Navigating genetic testing in prostate cancer: An insight into the joint HKUA-HKSUO consensus recommendations

Front Oncol. 2022.

Chiu PKF, Lee EKC, Chan MTY, Chan WHC, Cheung MH, Lam MHC, Ma ESK, Poon DMC. Genetic testing and its clinical application in prostate cancer management: Consensus statements from the Hong Kong Urological Association and Hong Kong Society of Uro-Oncology. Front Oncol. 2022;12:962958.

In 2019, prostate cancer (PC) was ranked the third most frequently diagnosed cancer among men in Hong Kong.1 Though genetic testing has not been previously considered a routine approach of PC patient care, recent sequencing studies revealed that about 11.8% of metastatic PC (mPC) patients carried inherited deoxyribonucleic acid (DNA) repair gene mutations based on germline testing and approximately 23% of castration-resistant PC (CRPC) patients presented with DNA repair pathway abnormalities through somatic testing.1 Consequently, international guidelines and consensus recommendations have expanded their criteria for PC genetic testing, now including not only patients with a family history of PC or related cancers, but also those with advanced CRPC and early-stage PC patients to determine the suitable active surveillance strategies.1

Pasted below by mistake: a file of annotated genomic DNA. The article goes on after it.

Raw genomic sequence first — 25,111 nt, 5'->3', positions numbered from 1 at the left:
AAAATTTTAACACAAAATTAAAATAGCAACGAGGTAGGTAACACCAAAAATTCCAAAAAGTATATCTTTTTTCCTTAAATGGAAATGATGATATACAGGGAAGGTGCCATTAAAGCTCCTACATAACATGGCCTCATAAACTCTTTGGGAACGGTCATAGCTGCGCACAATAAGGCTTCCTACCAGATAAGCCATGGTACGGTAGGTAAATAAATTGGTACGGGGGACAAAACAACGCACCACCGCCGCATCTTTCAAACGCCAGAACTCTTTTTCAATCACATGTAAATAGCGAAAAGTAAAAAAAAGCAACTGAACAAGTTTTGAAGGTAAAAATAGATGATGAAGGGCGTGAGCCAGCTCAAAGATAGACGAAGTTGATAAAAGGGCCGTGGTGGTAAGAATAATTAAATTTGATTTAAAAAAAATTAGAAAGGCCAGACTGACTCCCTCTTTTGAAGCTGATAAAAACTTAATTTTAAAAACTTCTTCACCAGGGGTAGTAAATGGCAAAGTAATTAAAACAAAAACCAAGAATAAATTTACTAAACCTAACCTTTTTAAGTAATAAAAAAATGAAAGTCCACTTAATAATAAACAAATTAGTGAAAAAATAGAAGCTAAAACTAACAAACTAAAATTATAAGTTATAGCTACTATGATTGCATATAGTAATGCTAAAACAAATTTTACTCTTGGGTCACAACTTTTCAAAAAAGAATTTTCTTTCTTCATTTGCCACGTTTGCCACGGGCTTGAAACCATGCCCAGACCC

Despite that updated international guidelines are currently available, the implementation of these recommendations by the Asian populations remains challenging.1 Inter-ethnic variations in genetic mutation patterns, limited genetic counseling resources and the difficulty of selecting the most appropriate genetic testing panel could be the hurdles.1 To this end, the Hong Kong Urological Association (HKUA) and the Hong Kong Society of Uro-Oncology (HKSUO) have collaboratively developed a set of consensus guidelines, aiming to offer vital guidance on genetic testing for urologists, oncologists and pathologists when dealing with Asian PC patients.1

A structured and iterative approach was implemented by a joint consensus panel of 8 local specialists, consisting of 4 urologists, 3 oncologists and 1 pathologist, utilizing the Modified Delphi method.1 The panel adopted a “patient journey” approach and identified 3 key areas of debate: (1) The criteria for genetic testing in PC, (2) the testing methods and technical factors and (3) the treatment implications (figure 1).1 In total, 35 candidate statements were drafted for voting, with 31 statements ultimately being accepted.1

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